Wednesday, December 31
Somehow this shot seemed appropriate for the last day of 2003. Henry has a faint air of the Martyrdom of Saint Sebastian about him, as he attempts to navigate through the elaborate string web woven (for another reason) by his brothers. Farewell to 2003 and a Happy New Year to us all!
Tuesday, December 30
Although Hugh is seven, today was his first visit to the Barber. His father has quite the amateur talent for haircutting. But I finally could take the thatched roof look no more, and bribed Hugh to accompany me to the local barbershop. The two barbers were really funny and nice and one even played the accordian for us. The whole trip so successful that now Peter is begging to go too. But now, perversely, I kind of miss my little haystack-head boy!
Monday, December 29
And yet more life. An old college friend Ned Batchelder just found my blog and e-mailed me enthusiastically. His own blog is great! Ned is the parent of three young children, and one of his boys has autism too. He was happy to see all the Real Life with Autism stuff, and also mentioned his particular interest in the few more specifically artmaking posts. I started thinking about it and realized that I make almost no distinction between the artmaking part of my life and any other. They all flow into and through each other. Sort of like this still life with onions, a pretzel and a baby toy (chime bird): all objects strewn about my house which sort of drifted together for a "group portrait".
Sunday, December 28
Nothing gives Henry such a complete sensory "hit" as does water. It is like a sensory envelope of touch, sight, sound, smell and (unfortunately) taste (he drinks all kinds: bath, sea and pool and cannot be stopped). We were visiting Paul's father this weekend and Henry became extremely distressed: new situation, lots of people and kids and strange confusing rules etc. So we looked up the local community center and went to the pool. Instant bliss.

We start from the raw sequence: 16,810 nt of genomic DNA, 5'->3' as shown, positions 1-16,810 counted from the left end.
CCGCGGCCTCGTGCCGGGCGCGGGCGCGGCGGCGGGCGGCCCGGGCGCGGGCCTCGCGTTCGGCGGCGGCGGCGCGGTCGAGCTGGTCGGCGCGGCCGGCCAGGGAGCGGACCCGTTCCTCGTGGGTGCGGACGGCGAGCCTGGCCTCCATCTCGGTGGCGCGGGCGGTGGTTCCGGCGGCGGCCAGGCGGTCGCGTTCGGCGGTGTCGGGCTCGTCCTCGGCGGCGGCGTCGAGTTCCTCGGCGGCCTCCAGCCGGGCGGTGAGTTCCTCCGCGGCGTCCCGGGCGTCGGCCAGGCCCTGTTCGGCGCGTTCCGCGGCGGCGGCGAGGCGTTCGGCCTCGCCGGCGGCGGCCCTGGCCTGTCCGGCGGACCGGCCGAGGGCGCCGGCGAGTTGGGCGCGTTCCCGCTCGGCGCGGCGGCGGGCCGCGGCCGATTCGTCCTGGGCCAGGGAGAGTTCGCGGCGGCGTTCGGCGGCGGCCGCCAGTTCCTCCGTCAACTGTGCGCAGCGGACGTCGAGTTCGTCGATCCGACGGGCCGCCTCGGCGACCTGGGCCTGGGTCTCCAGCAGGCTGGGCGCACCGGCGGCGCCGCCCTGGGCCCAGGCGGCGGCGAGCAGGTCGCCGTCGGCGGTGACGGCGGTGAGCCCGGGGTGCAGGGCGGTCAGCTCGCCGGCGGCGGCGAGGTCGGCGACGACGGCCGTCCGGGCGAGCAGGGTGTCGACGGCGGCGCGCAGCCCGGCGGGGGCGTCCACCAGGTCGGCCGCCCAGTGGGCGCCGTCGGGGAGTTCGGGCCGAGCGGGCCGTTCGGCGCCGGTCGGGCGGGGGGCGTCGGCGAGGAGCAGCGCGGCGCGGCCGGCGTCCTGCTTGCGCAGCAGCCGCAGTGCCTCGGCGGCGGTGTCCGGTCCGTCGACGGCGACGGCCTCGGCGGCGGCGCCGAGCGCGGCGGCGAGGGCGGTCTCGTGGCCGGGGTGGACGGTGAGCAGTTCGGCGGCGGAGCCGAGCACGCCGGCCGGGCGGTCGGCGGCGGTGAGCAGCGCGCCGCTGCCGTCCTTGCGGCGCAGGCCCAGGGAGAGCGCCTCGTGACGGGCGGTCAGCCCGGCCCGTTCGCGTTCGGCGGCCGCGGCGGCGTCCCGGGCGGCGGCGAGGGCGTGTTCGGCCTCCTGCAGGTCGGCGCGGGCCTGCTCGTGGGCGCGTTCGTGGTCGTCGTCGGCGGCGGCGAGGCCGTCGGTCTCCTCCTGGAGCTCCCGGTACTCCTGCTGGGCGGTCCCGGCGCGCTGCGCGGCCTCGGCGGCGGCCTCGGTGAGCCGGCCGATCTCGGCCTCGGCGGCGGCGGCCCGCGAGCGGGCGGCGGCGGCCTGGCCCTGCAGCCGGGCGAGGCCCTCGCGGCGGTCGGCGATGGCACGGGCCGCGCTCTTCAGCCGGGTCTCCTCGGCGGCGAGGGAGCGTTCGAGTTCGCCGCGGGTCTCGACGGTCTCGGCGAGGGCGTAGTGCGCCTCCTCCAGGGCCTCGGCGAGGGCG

Friday, December 26
This is one of Henry's newest sensory discoveries. He sits down in front of this particular bank of drawers, yanks them all out then slams them all back in. Crash! Crash! Crash! Crash!...."Henry! Stop!" The drawers have already started breaking, but at least we can hear what he is up to.
Thursday, December 25
Wednesday, December 24
This year I decided that I could not face my usual holiday baking marathon. I normally look forward to it with great enthusiasm, but this year it just seemed like an intolerable burden. So I threw away my rolling pin and told the kids "Sorry". They were surprisingly OK with the no-bake plan, and we all agreed that Santa could have an apple this year instead of the usual plate of cookies. As Hugh said, "He's pretty fat anyway!" However, several wonderful neighbors must have sensed the cookie-less state of our house and came bearing plates of home-baked confections. This is Nina, our neighbor across the street who came over with gifts of fruit, wine and cookies. We do have a star in the window...
Saturday, December 20
Wednesday, December 17
I have seen the maniac in the house and it is me! Actually, I asked Peter (age 9) what he was thinking when he drew this and he said he wasn't thinking about anything, he was just enjoying the way the liquid ink pen flowed into the paper. Time to enroll him in the local chapter of FAA (Future Artists of America).
Monday, December 15
Saturday, December 13
After a day largely spent amusing or managing the amusements of all three boys, I selfishly retired to the kitchen to amuse myself by starting dinner. Henry went up to his room. There were some unusual noises, but then, that is not unusual in this house. After just a few minutes, though, I stopped chopping parsley and went to check. Wow. I've omitted the scene on the left side of the room: unclothed Henry standing on the radiator, pressed up against the cold glass of the window, a sea of string-a-beads and game pieces at his feet. To add that extra layer of surreality he is smearing a mouthful of chewed-up oats (uncooked oats are one of his favorite snacks) all over the window glass. Is it Autism or is it Performance Art?